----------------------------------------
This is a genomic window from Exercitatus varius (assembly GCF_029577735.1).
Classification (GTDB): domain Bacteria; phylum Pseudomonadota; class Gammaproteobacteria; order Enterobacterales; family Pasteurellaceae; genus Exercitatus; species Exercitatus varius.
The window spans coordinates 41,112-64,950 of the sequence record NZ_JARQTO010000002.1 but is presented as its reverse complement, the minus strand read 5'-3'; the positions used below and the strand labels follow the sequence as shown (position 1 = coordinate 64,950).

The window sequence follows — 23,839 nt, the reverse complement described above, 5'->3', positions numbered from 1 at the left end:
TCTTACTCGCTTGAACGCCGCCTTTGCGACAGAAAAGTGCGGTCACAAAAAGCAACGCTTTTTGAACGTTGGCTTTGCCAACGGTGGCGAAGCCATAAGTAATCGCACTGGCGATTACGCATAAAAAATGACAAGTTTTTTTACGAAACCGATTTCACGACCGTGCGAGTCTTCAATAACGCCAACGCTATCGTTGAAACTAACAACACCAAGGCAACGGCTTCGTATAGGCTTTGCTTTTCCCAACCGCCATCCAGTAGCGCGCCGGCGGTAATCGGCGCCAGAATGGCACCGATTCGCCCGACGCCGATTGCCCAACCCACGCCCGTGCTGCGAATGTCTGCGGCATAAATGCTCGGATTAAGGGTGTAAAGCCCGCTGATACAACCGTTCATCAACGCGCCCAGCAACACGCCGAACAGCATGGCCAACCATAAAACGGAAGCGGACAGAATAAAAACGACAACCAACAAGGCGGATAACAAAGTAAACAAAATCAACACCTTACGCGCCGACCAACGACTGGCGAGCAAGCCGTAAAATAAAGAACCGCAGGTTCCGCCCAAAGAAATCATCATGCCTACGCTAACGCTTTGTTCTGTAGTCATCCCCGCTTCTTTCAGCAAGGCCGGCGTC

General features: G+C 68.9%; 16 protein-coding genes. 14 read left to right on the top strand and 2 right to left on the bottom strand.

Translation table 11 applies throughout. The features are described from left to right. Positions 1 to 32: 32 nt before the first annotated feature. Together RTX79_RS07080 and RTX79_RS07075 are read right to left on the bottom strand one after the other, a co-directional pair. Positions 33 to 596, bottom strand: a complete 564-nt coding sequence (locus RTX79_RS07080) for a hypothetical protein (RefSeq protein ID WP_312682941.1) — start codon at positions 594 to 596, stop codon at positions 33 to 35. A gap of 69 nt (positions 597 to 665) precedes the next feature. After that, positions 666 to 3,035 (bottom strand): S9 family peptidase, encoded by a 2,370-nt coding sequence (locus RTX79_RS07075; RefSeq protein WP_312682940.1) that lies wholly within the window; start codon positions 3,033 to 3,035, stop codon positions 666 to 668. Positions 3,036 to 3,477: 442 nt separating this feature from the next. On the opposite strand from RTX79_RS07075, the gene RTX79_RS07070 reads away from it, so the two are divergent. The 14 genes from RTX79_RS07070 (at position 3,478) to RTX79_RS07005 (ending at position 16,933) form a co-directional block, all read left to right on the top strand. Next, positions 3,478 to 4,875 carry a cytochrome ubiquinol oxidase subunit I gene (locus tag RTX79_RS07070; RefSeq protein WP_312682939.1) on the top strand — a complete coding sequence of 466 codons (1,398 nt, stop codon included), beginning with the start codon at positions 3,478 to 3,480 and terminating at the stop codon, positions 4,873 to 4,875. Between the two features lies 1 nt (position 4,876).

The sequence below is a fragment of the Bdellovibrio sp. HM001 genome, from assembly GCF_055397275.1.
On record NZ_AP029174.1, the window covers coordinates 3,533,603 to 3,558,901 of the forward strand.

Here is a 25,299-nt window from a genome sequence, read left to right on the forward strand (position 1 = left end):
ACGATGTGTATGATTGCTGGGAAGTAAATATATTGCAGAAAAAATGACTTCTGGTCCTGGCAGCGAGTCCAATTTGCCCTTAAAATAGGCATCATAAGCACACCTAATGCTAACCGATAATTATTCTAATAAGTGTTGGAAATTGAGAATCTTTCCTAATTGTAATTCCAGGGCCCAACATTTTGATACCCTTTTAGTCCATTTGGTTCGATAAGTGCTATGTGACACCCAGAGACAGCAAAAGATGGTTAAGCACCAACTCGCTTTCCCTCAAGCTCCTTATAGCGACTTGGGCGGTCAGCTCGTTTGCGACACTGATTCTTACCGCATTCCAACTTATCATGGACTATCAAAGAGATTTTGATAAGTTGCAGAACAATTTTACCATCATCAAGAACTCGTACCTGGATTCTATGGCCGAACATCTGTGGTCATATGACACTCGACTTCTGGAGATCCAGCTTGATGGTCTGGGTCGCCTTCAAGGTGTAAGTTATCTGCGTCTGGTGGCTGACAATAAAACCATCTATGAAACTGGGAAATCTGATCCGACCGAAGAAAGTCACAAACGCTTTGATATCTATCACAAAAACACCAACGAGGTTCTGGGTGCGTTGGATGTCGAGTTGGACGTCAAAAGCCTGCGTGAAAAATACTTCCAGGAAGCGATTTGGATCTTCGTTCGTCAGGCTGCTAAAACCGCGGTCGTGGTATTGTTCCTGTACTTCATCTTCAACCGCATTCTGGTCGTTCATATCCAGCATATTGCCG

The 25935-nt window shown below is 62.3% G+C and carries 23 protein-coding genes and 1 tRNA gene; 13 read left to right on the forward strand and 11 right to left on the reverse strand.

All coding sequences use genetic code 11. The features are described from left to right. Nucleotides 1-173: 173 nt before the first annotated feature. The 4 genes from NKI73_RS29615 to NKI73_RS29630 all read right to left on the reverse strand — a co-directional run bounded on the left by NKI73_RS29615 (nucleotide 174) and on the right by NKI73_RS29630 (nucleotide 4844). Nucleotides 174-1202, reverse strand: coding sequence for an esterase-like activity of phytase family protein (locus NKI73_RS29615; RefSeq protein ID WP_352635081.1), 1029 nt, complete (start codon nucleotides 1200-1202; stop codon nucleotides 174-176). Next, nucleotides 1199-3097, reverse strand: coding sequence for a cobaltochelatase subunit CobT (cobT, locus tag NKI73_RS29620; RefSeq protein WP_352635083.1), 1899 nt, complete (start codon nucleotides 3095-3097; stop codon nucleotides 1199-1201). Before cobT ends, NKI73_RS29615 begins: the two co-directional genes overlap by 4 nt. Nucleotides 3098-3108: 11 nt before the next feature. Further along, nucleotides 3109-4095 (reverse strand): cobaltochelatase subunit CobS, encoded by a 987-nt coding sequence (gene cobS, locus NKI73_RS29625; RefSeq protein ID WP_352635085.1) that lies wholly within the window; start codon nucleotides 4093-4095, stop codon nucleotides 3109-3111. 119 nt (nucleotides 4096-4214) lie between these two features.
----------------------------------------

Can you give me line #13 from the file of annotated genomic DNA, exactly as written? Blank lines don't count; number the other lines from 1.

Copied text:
All coding sequences use genetic code 11. The features are described from left to right. Nucleotides 1-173: 173 nt before the first annotated feature. The 4 genes from NKI73_RS29615 to NKI73_RS29630 all read right to left on the reverse strand — a co-directional run bounded on the left by NKI73_RS29615 (nucleotide 174) and on the right by NKI73_RS29630 (nucleotide 4844). Nucleotides 174-1202, reverse strand: coding sequence for an esterase-like activity of phytase family protein (locus NKI73_RS29615; RefSeq protein ID WP_352635081.1), 1029 nt, complete (start codon nucleotides 1200-1202; stop codon nucleotides 174-176). Next, nucleotides 1199-3097, reverse strand: coding sequence for a cobaltochelatase subunit CobT (cobT, locus tag NKI73_RS29620; RefSeq protein WP_352635083.1), 1899 nt, complete (start codon nucleotides 3095-3097; stop codon nucleotides 1199-1201). Before cobT ends, NKI73_RS29615 begins: the two co-directional genes overlap by 4 nt. Nucleotides 3098-3108: 11 nt before the next feature. Further along, nucleotides 3109-4095 (reverse strand): cobaltochelatase subunit CobS, encoded by a 987-nt coding sequence (gene cobS, locus NKI73_RS29625; RefSeq protein ID WP_352635085.1) that lies wholly within the window; start codon nucleotides 4093-4095, stop codon nucleotides 3109-3111. 119 nt (nucleotides 4096-4214) lie between these two features.